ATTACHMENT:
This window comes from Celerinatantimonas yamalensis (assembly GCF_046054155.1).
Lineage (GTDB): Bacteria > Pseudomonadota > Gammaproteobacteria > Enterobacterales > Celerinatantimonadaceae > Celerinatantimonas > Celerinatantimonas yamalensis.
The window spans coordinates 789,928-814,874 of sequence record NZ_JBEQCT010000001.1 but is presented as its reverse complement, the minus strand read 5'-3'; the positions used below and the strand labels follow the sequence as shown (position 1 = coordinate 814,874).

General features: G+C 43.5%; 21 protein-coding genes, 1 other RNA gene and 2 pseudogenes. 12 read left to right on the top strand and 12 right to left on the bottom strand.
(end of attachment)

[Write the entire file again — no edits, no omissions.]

This window comes from Celerinatantimonas yamalensis (assembly GCF_046054155.1).
Lineage (GTDB): Bacteria > Pseudomonadota > Gammaproteobacteria > Enterobacterales > Celerinatantimonadaceae > Celerinatantimonas > Celerinatantimonas yamalensis.
The window spans coordinates 789,928-814,874 of sequence record NZ_JBEQCT010000001.1 but is presented as its reverse complement, the minus strand read 5'-3'; the positions used below and the strand labels follow the sequence as shown (position 1 = coordinate 814,874).

General features: G+C 43.5%; 21 protein-coding genes, 1 other RNA gene and 2 pseudogenes. 12 read left to right on the top strand and 12 right to left on the bottom strand.